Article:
In some embodiments, more than one wagering interface may be used to interact with the wagering system. For example, a particular user may be able to place wagers from user television equipment 22, user computer equipment 20, user telephone equipment 32, etc. The same user may also be able to access appropriate video from more than one of these wagering interfaces. The wagering system may be configured for a user to have different wagering interfaces operate cooperatively.
For example, the user may place a wager over a cellular telephone wagering interface. The system may send a communication about the wager to, for example, transaction processing and subscription management system 24, which may send the wager information to television distribution facilities 18. Television distribution facilities 18 may send the wager information to user television equipment 22 and, for example, inform the set-top box of the user's wager. If desired, the one wagering interface may send a communication (e.g., sends information on wagers) to another wagering interface, such as user television equipment 22, via a direct link between the two interfaces. When user television equipment 22 receives the wager information for the user, user television equipment 22 may request a television feed that corresponds to that user's wager from television distribution facilities 18 or video production system 14. In response to the request, television distribution facilities 18 or video production system 14 may transmit the television feed and/or race-related information that may correspond to that user's wager. Creating wagers from another wagering interface is discussed below in FIG. 28. However, any other suitable approach may also be used.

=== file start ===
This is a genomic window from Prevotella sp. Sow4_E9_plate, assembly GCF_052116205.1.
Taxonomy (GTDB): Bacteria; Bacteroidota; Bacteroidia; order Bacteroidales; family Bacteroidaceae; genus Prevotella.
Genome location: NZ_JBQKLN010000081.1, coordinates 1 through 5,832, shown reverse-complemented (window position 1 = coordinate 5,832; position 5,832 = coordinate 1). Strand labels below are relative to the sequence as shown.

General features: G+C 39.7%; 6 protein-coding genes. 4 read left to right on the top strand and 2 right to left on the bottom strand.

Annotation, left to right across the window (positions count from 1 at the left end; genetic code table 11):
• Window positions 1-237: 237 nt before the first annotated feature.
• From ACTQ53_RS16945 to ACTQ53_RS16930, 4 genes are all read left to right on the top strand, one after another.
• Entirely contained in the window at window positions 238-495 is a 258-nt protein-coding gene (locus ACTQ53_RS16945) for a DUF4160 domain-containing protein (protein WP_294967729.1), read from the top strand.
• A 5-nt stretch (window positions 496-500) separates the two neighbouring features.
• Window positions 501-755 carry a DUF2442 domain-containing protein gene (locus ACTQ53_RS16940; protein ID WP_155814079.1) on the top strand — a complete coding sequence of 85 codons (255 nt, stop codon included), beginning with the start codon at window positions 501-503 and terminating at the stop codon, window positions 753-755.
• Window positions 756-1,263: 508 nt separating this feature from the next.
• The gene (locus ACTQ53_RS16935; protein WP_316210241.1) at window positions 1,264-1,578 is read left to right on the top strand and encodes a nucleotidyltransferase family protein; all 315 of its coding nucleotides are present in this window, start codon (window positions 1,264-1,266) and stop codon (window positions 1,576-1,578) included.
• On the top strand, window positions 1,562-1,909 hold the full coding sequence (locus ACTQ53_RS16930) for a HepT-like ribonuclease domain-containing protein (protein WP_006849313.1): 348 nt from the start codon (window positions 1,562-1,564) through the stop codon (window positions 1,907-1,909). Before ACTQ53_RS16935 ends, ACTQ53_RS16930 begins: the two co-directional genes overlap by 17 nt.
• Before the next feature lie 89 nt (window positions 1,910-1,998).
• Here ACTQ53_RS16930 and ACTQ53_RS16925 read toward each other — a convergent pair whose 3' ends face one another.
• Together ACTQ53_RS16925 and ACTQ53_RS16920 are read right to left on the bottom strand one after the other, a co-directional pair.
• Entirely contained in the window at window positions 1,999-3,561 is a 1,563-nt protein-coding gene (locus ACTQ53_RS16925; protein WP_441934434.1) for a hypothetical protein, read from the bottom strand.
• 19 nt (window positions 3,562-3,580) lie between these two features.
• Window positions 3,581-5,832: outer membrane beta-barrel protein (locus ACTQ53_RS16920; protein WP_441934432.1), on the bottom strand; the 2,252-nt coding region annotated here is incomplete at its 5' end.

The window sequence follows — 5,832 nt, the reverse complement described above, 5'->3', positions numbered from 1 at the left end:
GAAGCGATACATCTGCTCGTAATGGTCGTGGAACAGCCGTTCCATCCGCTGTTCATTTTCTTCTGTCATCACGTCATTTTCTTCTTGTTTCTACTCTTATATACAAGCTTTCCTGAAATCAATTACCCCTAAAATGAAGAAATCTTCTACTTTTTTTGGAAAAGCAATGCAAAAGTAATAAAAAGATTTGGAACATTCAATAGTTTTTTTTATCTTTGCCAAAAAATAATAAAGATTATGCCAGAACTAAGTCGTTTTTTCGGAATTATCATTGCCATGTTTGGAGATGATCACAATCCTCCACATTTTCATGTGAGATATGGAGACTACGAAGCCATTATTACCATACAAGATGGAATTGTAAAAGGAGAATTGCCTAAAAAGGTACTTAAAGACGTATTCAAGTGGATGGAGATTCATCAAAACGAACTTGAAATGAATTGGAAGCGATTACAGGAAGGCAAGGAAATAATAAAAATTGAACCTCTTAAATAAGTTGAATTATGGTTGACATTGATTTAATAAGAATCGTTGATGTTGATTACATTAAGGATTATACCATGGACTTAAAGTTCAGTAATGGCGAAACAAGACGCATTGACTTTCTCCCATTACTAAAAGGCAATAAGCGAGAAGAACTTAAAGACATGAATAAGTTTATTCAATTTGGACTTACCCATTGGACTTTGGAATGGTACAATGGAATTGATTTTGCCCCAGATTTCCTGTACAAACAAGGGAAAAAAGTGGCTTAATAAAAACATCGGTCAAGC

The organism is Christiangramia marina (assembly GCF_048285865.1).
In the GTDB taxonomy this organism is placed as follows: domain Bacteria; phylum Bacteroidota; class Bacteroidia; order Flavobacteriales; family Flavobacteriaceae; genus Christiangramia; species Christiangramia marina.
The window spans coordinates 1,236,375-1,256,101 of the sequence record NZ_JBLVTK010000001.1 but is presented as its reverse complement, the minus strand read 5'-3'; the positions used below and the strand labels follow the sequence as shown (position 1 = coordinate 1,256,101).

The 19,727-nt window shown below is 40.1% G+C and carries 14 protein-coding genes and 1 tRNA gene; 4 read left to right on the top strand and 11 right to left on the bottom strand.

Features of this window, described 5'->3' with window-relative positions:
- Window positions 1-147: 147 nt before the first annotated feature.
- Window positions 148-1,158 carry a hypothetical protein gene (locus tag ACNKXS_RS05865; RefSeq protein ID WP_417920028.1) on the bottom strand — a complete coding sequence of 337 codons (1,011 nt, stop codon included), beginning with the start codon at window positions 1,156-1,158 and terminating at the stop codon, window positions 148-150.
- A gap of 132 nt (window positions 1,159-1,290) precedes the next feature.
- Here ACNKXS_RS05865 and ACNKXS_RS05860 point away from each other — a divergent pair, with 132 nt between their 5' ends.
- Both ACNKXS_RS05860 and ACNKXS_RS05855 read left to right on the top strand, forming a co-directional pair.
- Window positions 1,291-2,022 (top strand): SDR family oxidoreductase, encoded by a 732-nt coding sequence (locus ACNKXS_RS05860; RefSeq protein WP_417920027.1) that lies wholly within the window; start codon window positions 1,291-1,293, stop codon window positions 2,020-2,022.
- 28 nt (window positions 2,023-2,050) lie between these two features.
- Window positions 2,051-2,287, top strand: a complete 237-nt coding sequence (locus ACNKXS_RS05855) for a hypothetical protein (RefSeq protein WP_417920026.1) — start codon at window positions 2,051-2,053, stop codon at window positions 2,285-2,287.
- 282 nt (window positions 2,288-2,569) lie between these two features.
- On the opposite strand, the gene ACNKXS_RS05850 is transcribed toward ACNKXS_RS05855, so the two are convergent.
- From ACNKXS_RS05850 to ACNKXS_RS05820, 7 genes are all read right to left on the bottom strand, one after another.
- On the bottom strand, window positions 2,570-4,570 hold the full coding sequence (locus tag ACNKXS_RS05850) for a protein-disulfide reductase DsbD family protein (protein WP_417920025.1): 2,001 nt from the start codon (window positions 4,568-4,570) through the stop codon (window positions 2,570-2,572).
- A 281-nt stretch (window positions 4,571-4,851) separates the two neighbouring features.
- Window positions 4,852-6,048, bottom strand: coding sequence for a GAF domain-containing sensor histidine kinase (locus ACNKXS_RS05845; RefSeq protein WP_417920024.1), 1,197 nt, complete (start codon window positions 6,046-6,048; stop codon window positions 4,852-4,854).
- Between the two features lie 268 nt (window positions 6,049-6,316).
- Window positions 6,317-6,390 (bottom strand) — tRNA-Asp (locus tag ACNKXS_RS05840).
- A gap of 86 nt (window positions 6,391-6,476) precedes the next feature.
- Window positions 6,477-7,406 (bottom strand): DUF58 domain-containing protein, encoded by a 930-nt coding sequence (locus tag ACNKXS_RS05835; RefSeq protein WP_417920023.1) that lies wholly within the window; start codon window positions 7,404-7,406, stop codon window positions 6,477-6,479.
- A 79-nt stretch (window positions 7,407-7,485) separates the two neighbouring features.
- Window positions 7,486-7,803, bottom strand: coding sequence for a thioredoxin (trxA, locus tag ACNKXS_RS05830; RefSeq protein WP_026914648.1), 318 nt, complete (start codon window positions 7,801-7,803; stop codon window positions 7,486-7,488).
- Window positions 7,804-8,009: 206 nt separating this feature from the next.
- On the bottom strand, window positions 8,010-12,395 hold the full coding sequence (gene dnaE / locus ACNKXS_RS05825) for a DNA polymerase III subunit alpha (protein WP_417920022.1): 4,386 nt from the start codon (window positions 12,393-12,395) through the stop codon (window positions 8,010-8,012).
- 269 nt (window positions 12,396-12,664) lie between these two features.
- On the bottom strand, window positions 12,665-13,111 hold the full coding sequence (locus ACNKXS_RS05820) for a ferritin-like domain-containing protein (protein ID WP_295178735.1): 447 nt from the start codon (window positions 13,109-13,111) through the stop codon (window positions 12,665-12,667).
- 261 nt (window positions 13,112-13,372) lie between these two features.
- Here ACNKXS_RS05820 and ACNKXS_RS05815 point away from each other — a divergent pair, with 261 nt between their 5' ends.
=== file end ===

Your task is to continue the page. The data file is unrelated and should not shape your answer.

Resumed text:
Users at user television equipment 22, user computer equipment 20, and user telephone equipment 32 may place wagers by providing wagering data and otherwise interacting with transaction processing and subscription management system 24. The interactive wagering service may provide a user at user television equipment 22, user computer equipment 20, or user telephone equipment 32 that has display capabilities with screens containing various racing data. For example, the user may be presented with screens that allow the user to view the current odds for horses in an upcoming race at a given track.